Byron Bay is back as regional prices recover

The pandemic led to the greatest movement of people to regional Australia ever recorded.

Now that people are being called back into the office, and living close to cities is desirable again, that level of migration has declined significantly.

Almost all states saw migration out of regional areas in 2023 but there were two exceptions.

Both regional Queensland and Western Australia are experiencing very high levels of migration inwards.

So much so, that it’s now even higher than it was prior to the pandemic in 2019.

These changing migration levels have had a minimal impact on pricing.

All parts of regional Australia are now seeing price growth.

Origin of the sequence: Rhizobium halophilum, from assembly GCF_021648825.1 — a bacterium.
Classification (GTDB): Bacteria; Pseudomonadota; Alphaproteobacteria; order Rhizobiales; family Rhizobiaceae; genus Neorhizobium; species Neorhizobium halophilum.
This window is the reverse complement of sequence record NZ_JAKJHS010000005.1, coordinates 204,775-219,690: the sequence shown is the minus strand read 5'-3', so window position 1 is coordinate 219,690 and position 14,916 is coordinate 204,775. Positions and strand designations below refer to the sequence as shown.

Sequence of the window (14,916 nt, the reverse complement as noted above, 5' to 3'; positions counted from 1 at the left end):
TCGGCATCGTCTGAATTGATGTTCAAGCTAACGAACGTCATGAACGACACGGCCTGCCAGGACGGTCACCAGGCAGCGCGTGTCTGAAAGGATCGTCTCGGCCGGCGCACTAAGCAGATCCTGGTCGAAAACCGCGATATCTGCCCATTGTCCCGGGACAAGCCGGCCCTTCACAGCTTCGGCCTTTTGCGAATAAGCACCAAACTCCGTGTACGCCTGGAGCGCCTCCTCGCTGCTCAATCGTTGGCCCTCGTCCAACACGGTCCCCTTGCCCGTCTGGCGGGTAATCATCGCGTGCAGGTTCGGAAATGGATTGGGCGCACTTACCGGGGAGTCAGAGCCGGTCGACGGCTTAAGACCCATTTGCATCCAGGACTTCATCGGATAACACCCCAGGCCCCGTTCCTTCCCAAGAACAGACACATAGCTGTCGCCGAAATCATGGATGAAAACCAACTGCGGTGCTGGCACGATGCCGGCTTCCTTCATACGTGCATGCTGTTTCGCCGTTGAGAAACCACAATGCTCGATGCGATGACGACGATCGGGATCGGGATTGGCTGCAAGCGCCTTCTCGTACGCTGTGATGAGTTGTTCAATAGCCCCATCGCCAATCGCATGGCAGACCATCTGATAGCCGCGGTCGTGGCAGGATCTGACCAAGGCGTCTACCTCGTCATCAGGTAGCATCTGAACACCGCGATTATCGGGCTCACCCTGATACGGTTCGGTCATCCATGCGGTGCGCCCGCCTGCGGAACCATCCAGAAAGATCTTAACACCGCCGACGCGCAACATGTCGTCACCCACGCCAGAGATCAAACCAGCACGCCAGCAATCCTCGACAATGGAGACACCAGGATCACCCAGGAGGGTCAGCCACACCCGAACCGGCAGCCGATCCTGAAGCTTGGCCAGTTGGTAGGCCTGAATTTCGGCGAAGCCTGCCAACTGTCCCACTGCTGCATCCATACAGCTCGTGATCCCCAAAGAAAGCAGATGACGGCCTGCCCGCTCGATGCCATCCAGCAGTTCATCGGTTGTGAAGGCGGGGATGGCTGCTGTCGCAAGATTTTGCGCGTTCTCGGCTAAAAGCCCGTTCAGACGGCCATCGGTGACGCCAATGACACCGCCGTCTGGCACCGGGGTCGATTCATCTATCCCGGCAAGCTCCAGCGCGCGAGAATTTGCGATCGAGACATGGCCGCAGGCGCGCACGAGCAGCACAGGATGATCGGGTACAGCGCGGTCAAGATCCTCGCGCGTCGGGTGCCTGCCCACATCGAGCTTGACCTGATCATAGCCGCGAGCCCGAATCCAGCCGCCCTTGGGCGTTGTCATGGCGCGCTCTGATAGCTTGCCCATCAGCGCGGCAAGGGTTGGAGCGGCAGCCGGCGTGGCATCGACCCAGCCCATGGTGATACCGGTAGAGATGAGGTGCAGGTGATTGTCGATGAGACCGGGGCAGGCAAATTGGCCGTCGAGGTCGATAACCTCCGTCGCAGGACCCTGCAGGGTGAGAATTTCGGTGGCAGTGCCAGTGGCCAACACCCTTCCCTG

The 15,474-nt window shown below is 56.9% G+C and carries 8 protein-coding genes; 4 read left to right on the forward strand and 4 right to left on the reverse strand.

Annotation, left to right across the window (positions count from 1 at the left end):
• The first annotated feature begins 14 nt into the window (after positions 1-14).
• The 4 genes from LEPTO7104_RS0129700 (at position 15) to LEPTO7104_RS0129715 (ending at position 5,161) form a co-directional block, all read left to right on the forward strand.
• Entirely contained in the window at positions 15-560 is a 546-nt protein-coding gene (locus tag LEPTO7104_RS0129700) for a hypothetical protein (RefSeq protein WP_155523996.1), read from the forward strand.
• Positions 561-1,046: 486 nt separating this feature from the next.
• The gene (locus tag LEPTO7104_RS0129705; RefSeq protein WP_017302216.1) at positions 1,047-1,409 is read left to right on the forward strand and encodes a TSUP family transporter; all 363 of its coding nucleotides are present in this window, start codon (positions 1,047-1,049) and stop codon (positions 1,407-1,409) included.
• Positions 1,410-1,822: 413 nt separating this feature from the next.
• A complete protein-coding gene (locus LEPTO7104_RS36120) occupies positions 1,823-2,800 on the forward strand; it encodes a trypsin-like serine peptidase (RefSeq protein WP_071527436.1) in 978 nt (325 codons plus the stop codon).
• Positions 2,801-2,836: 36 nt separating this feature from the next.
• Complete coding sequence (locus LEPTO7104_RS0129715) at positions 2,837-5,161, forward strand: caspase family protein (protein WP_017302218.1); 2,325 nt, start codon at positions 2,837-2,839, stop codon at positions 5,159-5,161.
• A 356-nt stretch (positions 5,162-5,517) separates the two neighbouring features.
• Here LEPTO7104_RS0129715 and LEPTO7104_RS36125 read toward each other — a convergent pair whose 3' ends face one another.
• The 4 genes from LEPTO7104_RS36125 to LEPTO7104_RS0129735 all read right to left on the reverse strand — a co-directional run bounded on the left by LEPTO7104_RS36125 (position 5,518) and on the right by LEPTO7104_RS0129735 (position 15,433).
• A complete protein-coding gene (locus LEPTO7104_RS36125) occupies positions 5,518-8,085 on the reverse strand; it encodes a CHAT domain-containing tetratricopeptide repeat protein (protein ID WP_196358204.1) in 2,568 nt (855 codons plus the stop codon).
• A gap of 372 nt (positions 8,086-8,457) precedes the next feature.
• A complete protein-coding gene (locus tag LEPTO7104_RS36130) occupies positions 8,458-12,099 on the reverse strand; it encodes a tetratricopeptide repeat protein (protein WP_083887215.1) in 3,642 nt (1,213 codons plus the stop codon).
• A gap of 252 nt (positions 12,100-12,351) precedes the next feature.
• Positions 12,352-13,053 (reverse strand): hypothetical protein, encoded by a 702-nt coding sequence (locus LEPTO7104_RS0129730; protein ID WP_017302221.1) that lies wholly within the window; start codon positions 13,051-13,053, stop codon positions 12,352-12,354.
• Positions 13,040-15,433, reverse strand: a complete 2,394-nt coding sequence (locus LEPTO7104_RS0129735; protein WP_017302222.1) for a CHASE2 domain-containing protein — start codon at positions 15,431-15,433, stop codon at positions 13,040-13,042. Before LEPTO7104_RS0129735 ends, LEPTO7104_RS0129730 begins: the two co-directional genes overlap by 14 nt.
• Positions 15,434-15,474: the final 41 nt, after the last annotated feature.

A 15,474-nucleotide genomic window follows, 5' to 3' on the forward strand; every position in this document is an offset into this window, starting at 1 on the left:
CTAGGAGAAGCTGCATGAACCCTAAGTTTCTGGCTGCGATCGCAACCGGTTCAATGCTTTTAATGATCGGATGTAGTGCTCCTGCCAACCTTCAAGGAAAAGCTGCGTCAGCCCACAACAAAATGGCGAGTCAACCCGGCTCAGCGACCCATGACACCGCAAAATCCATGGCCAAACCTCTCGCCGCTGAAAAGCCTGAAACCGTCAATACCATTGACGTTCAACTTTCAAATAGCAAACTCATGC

Regional Western Australia is leading the way, partly from population growth, but also because of investment in mining, strong agricultural conditions, as well as wealth impacts.

A similar dynamic appears to be taking place in regional South Australia.

The growth in regional Queensland appears to be being driven primarily by population growth, particularly to places like the Gold Coast and Sunshine Coast.

When it comes to suburb level price growth, beachside holiday destinations have well and truly recovered from the post-pandemic downturn.

Leading the charge is Byron Bay.

Changes to Airbnb legislation and much higher mortgage repayments are no match for the number of people wanting to live there or have a holiday home.

The median house price in Byron Bay, at $2.2 million, is now the same as Hamilton in Brisbane, Summer Hill in Sydney and Elwood in Melbourne.

In the past 12 months, it has increased by more than $160,000.

With heavy restrictions on building homes in this part of Australia, this growth will continue.

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Nerida Conisbee

Nerida Conisbee is the Chief Economist at Ray White.